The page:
“Ezra Johnson-Greenough of the New School beer blog and mixologist Jacob Grier may have found the Next Big Thing in the craft beer world, cocktails made with good beer and quality spirits and liqueurs.”
– The Oregonian
Brewing up Cocktails 2
Saturday November 13th 6-10pm
The Hop & Vine
914 N. Killingsworth St.
Portland, Oregon 97217
Mixologists and writers Jacob Grier of Liquidity Preference and Ezra Johnson-Greenough of The New School have re-teamed with co-conspirator Yetta Vorobik owner of the great cocktail, wine and beer bar The Hop & Vine for the second installment of Brewing up Cocktails (http://www.brewingupcocktails.com) a spirited event exploring craft beers as interesting and relatively unexplored ingredient for combining with spirits to create something truly unique.
Last July’s successful Brewing up Cocktails 1 as part of Oregon Craft Beer Month introduced craft beer lovers to the world of cocktails and spirits and Brewing up Cocktails 2 aims to go even further with a more Fall themed drink list offerings like the Hot Scotchy, one of the original beer cocktails nearly forgotten because of the extremely short and selective window that one can prepare it with its use of fresh hot first runnings of un-fermented beer wort, or the revival of a German classic with a NW twist the Wassail also served heated is a stewed concoction featuring Deschutes Brewery’s favorite winter warmer Jubelale stewed with roasted apples, rye whiskey, sherry and spices. For those in the mood for something colder or lighter there are 4 more cocktails with a wide variety of flavors.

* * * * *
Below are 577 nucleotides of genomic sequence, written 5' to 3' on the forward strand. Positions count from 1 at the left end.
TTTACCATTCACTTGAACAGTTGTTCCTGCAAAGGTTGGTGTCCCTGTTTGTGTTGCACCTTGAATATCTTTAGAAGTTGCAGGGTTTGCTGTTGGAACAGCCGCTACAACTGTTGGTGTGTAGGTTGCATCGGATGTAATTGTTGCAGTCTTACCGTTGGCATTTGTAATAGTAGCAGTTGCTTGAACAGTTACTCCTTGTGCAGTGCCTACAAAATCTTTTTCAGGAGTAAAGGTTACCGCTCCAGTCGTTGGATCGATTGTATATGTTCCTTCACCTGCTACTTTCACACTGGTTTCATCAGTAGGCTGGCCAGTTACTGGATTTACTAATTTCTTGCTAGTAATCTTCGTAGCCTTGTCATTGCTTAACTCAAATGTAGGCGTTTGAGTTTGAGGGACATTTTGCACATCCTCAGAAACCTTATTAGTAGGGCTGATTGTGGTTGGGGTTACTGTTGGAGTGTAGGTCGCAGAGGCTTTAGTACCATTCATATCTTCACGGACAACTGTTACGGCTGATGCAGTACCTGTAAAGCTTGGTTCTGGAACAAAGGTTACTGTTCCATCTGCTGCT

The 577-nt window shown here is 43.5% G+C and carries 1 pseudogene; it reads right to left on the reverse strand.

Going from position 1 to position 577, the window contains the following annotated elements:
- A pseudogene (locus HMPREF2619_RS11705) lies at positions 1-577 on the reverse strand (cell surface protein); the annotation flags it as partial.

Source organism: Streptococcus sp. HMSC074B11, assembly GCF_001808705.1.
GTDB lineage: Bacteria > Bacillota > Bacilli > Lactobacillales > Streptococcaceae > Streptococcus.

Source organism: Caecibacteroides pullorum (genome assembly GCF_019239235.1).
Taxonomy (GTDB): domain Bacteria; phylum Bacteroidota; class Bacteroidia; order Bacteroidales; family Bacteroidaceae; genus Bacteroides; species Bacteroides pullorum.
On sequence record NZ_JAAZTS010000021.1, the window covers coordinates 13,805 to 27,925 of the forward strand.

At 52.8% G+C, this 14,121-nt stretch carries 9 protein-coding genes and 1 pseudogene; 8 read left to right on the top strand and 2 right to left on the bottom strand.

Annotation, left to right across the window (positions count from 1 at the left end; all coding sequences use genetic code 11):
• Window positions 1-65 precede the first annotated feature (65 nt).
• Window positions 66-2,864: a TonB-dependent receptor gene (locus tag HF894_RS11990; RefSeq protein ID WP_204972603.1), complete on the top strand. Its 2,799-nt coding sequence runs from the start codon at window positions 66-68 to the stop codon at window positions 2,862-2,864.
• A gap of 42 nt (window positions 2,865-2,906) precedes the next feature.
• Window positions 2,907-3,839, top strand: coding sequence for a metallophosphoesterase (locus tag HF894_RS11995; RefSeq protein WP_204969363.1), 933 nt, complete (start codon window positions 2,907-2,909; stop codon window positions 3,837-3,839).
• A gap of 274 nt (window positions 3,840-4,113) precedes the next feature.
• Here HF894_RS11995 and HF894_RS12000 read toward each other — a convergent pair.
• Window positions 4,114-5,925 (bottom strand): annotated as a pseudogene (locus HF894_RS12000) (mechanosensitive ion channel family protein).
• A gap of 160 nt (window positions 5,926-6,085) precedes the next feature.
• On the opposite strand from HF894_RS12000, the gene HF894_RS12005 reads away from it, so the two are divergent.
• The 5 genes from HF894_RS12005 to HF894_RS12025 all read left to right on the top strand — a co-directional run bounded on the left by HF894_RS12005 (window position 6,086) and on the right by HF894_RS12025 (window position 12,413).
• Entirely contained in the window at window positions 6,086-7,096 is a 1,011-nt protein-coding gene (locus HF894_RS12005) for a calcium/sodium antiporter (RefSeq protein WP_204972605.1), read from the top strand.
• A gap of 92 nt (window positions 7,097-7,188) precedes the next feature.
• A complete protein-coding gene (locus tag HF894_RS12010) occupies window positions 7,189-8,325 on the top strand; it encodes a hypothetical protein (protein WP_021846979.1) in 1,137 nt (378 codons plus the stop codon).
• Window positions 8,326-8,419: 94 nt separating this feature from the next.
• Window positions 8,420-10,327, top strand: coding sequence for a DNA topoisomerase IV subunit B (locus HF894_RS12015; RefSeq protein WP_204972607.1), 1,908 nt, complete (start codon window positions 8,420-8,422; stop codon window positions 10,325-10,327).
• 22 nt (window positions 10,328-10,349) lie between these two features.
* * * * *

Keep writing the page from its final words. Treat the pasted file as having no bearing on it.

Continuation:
Brewing up Cocktails is Saturday Nov. 13th at The Hop & Vine 6-10pm and open to the public, drinks individually priced.
Jacob Grier is a freelance writer, barista, mixologist, and magician in Portland, OR. He writes, eats, and drinks a lot. His articles have appeared in The Washington Post, Reason Online, The Oregonian, and other publications.
Ezra Johnson-Greenough is a brewer, writer, artist and general conceptual creative designer of all things artistic from music, to events and drinks.
Yetta Vorobik is the proprietor of The Hop & Vine with a longtime passion for wine and spirits and a recently discovered love of craft beer that has made The H & V a must visit for beer geeks.
“The Hop & Vine balances a love of beer, wine, cocktails and food, plus a well-chosen bottle selection for there or to go. Few other beer bars offer the options of The Hop & Vine, which makes it stand out, as far as I am concerned. Couple that with their art gallery and beautiful backyard garden patio, and owner Yetta Vorobik has built one of the best and most up-and-coming hangout spots in Portland.”
~The New School
Full Cocktail menu with Descriptions:
Described in the bible of homebrewers by Charlie Papazian: The Joy of Homebrewing as a drink made from the piping hot first runnings of wort (unfermented beer) as it leaves the boil kettle on its way to the fermenter. At this point in the process the wort is a hot sweet, malty and hoppy nectar that you can clearly taste every ingredient in. A brewer would simply fill a pint with the elixir and drop in a shot of Scotch (or whatever grain based alcohol was handy). Adding its own twist Brewing up Cocktails will serve the wort steam heated from Upright Brewing’s Five a farmhouse pale ale and topped with a dollop of housemade cream.
One of the classic cider drinks is a Stone Fence, a concoction of rum and hard cider. According to legend, it was this drink that gave Ethan Allen and the Green Mountain Boys the courage they needed to storm Fort Ticonderoga. Our version combines Samuel Smith’s Organic Apple Cider with the funky, pot-stilled Smith and Cross Jamaican rum and spice notes from J. Witty Chamomile Liqueur.